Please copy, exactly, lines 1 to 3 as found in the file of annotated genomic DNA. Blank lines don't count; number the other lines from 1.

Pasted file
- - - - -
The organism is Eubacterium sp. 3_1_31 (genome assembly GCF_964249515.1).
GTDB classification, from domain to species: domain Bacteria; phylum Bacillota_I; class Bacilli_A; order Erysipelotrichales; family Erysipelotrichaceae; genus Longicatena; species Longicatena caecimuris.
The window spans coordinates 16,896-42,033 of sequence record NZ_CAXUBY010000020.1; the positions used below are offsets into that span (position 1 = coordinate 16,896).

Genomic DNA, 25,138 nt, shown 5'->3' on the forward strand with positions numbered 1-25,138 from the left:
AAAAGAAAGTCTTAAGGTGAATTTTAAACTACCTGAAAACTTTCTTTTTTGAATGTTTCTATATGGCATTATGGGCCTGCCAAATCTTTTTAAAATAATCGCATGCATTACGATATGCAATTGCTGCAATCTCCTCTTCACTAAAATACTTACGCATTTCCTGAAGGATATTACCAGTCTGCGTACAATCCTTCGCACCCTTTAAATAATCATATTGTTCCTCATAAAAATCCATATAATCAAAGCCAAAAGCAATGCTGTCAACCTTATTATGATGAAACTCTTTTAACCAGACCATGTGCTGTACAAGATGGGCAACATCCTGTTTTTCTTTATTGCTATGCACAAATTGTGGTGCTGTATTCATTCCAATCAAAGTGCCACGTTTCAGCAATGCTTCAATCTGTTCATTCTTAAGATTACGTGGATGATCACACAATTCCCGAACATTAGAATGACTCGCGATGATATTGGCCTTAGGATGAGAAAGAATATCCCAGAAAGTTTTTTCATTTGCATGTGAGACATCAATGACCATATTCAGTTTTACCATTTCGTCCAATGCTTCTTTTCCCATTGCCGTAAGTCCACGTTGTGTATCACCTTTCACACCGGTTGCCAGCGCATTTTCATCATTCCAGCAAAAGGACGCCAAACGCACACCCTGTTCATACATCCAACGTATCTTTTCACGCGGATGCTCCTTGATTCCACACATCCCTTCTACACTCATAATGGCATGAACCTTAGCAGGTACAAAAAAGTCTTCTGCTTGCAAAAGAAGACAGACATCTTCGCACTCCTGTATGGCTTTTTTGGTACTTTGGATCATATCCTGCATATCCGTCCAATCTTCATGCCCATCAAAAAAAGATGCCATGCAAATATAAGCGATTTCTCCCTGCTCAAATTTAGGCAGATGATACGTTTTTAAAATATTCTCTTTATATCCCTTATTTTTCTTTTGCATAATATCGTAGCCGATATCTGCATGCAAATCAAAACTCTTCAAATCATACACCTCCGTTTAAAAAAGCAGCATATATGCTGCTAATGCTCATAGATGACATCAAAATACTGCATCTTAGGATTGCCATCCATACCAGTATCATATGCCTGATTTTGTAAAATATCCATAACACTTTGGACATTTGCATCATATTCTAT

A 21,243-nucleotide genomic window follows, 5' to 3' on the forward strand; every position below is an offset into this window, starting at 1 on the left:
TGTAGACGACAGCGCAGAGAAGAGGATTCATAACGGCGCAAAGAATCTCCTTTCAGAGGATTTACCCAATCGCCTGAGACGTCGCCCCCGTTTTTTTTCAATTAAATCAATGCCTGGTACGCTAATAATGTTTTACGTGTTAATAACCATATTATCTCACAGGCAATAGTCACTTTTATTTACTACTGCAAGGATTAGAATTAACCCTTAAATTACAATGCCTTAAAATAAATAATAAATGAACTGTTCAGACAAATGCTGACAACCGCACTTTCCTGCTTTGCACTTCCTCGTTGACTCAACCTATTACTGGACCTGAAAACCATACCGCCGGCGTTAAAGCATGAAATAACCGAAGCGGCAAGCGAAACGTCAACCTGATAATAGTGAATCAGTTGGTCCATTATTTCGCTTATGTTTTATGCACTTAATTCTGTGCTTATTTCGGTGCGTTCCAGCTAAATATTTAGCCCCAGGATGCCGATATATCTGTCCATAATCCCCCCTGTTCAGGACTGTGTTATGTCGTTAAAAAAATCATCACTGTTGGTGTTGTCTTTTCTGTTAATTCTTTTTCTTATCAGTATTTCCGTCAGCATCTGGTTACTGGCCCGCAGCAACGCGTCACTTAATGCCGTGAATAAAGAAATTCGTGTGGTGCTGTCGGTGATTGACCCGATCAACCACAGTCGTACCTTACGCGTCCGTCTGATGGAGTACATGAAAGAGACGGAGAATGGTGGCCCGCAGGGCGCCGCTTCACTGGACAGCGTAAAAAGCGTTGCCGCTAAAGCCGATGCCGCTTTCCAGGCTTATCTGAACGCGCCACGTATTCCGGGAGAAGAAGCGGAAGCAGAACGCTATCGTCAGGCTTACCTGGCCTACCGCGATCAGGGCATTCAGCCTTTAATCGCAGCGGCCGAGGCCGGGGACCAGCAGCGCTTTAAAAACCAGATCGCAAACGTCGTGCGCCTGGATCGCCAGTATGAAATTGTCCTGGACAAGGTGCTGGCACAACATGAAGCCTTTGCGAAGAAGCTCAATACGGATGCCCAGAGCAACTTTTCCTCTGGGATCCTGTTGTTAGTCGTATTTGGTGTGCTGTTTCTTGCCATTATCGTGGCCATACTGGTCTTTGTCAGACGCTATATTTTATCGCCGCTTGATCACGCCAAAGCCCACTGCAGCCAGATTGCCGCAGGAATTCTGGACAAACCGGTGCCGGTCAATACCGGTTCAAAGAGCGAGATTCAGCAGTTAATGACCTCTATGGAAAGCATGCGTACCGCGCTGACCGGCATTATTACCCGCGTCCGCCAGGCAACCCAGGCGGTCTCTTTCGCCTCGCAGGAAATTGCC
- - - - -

The organism is Eubacterium sp. 3_1_31 (genome assembly GCF_964249515.1).
GTDB classification, from domain to species: domain Bacteria; phylum Bacillota_I; class Bacilli_A; order Erysipelotrichales; family Erysipelotrichaceae; genus Longicatena; species Longicatena caecimuris.
The window spans coordinates 16,896-42,033 of sequence record NZ_CAXUBY010000020.1; the positions used below are offsets into that span (position 1 = coordinate 16,896).